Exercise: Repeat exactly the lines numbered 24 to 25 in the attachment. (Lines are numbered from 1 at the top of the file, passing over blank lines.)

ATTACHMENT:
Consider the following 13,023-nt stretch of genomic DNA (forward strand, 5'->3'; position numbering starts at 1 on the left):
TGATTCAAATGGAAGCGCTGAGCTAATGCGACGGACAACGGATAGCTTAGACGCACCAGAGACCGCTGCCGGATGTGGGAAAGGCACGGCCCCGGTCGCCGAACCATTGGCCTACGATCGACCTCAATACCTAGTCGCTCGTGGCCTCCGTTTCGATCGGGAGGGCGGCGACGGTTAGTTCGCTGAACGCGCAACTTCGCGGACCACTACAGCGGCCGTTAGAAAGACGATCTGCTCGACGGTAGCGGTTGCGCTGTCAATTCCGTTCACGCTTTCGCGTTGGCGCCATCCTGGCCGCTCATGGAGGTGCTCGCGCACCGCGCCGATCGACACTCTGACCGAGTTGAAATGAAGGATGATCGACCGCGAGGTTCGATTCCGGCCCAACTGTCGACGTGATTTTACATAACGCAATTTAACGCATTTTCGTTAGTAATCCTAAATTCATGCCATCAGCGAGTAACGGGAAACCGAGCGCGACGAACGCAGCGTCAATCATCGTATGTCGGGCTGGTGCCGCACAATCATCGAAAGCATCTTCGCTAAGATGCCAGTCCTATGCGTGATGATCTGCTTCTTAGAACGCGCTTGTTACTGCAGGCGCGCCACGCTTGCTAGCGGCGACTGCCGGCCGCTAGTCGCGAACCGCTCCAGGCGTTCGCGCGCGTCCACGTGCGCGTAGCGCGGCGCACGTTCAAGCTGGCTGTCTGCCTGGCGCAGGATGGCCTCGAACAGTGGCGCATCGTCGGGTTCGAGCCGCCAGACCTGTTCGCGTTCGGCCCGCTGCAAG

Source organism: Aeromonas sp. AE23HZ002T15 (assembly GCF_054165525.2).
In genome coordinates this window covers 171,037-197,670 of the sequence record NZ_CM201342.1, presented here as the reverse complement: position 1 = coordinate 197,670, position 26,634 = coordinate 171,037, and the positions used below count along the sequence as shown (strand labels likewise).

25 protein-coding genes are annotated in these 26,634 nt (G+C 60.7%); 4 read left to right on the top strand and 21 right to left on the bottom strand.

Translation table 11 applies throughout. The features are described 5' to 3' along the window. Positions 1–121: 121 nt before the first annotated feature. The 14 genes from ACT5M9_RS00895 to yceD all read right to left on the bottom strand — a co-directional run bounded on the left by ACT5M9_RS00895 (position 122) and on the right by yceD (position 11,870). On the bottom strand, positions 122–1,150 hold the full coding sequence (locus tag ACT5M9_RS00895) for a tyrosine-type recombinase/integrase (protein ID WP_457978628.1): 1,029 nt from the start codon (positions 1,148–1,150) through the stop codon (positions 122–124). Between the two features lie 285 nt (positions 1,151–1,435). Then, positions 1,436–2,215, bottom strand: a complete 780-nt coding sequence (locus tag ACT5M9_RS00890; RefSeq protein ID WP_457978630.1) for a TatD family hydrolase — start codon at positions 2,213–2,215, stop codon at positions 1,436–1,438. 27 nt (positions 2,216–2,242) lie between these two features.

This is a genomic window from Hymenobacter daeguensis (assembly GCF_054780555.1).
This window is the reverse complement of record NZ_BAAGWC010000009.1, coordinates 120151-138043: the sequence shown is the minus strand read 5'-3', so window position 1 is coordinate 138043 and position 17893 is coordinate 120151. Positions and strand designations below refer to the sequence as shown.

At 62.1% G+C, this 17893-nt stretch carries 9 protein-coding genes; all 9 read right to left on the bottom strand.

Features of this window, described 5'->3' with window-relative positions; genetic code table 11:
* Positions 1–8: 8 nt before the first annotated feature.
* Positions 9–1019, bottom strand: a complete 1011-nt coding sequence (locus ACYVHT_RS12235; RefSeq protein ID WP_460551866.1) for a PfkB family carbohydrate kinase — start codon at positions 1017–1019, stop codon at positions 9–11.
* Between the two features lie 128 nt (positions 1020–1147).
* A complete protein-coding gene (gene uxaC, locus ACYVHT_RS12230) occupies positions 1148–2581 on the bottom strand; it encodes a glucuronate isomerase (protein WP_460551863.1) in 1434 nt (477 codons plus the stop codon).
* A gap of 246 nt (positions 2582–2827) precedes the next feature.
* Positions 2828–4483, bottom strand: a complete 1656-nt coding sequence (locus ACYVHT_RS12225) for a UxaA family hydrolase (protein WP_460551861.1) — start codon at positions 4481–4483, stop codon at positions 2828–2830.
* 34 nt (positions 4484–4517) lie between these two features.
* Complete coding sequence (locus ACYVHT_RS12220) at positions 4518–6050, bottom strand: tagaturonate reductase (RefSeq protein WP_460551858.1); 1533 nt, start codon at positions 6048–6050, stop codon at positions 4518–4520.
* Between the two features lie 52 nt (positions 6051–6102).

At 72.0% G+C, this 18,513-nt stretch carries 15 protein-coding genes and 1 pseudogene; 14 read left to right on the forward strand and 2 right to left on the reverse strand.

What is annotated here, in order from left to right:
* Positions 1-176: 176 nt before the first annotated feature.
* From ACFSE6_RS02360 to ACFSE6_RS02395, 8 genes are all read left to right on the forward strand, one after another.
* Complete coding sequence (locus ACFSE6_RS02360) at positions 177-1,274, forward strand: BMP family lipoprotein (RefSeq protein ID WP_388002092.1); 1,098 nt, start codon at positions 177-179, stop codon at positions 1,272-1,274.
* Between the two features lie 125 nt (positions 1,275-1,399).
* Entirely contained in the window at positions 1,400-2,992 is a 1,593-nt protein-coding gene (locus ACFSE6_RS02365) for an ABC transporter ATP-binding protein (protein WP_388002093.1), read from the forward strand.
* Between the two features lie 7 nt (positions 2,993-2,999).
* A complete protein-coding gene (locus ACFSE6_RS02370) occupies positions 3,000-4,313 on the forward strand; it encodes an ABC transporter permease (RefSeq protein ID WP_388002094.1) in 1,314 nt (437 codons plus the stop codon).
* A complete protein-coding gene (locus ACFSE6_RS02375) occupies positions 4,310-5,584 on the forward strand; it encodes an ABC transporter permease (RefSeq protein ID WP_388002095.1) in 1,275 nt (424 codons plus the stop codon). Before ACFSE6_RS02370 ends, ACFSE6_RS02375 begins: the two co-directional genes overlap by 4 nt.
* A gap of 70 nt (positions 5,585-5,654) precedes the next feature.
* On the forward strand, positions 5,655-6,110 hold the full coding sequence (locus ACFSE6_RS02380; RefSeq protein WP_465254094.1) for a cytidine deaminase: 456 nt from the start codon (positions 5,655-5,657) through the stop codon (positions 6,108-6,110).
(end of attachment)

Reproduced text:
* Complete coding sequence (locus ACFSE6_RS02360) at positions 177-1,274, forward strand: BMP family lipoprotein (RefSeq protein ID WP_388002092.1); 1,098 nt, start codon at positions 177-179, stop codon at positions 1,272-1,274.
* Between the two features lie 125 nt (positions 1,275-1,399).